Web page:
Isle men rank lowest
in prostate screening
Only 33 percent of Hawaii's men over age 50 have had a full prostate cancer screening, placing the state at the bottom of national rankings for prostate screening, reports the National Prostate Cancer Coalition.
The organization applauded Hawaii's legislative health chairs -- Sen. Rosalyn Baker (D, Honokohau-Makena), and Rep. Dennis Arakaki (D, Alewa Heights-Kalihi) -- for introducing bills to require health insurance coverage for prostate cancer screening.
"Removing the barriers in accessing annual health maintenance will no doubt save lives," said Dr. Richard N. Atkins, National Prostate Cancer Coalition chief executive officer.
Hawaii is one of 24 states that do not require insurance for prostate cancer screenings.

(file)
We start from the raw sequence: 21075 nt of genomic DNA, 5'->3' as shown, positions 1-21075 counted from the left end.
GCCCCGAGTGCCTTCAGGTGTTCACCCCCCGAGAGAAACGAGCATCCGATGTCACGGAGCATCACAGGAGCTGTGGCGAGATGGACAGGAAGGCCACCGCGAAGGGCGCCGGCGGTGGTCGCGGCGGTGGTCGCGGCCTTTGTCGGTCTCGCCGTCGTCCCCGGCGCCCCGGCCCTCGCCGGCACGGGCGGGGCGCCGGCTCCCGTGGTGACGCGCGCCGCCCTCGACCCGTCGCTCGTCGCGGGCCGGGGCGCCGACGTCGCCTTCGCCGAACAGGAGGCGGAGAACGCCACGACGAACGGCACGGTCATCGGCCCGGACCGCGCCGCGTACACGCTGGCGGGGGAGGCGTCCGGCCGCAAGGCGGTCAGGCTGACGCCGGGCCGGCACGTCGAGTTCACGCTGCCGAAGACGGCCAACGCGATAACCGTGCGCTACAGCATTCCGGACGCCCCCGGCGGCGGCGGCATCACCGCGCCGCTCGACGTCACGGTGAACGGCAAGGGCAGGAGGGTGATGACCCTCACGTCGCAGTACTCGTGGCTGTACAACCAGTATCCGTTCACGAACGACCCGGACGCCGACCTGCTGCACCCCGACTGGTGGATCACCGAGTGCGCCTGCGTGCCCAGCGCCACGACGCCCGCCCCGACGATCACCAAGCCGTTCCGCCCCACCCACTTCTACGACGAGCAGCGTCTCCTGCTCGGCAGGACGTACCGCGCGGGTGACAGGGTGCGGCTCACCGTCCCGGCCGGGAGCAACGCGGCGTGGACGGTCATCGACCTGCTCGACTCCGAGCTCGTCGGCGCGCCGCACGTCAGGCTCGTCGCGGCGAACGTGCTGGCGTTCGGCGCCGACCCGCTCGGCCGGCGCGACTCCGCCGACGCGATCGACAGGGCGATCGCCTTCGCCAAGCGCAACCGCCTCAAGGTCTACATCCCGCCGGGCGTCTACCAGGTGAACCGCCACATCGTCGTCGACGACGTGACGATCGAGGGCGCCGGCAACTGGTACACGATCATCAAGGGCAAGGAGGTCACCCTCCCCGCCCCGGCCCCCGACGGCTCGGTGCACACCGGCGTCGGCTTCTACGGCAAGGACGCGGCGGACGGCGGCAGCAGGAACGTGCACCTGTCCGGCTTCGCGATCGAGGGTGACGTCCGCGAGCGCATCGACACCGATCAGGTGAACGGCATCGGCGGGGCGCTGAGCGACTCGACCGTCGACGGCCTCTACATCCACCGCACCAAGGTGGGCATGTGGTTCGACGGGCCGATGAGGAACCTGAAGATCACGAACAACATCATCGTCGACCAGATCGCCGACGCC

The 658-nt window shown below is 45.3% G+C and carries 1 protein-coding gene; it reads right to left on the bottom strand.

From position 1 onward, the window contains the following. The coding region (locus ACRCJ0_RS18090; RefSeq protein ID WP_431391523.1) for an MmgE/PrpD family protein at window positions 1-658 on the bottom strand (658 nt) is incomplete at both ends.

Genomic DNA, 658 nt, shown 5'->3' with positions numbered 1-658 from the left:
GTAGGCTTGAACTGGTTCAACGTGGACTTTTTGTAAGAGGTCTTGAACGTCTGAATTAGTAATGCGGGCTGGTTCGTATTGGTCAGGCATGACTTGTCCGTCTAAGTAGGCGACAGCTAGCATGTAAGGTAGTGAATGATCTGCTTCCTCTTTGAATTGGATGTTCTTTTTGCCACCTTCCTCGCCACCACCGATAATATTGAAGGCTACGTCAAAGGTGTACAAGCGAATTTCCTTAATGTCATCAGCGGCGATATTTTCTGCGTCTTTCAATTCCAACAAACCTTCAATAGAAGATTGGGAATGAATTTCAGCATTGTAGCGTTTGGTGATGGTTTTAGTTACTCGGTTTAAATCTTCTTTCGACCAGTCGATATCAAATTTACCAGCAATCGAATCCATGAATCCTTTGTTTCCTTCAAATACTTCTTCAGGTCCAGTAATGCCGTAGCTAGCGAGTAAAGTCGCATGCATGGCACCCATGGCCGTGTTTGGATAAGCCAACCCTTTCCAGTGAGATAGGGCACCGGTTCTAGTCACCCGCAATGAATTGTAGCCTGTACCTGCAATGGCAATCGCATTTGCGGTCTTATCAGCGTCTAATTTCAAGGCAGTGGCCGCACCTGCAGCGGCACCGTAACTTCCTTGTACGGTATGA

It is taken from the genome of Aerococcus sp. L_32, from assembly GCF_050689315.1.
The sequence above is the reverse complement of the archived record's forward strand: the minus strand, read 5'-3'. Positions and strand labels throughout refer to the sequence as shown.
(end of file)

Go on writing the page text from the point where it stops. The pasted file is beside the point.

According to the coalition, 37 percent of Hawaii men over 50 had the blood test (prostate specific antigen or PSA) for prostate cancer last year -- a 12 percent drop from the previous year. Thirty-three percent had the physical exam (digital rectal exam or DRE).
Before the PSA blood test, about three-fourths of all prostate cancer cases were found in late stages which aren't readily treatable or curable, the coalition said.
Since widespread use of PSA began in the early to mid-1990s, about three-fourths of all cases were found early with a survival rate of 99 percent, it said.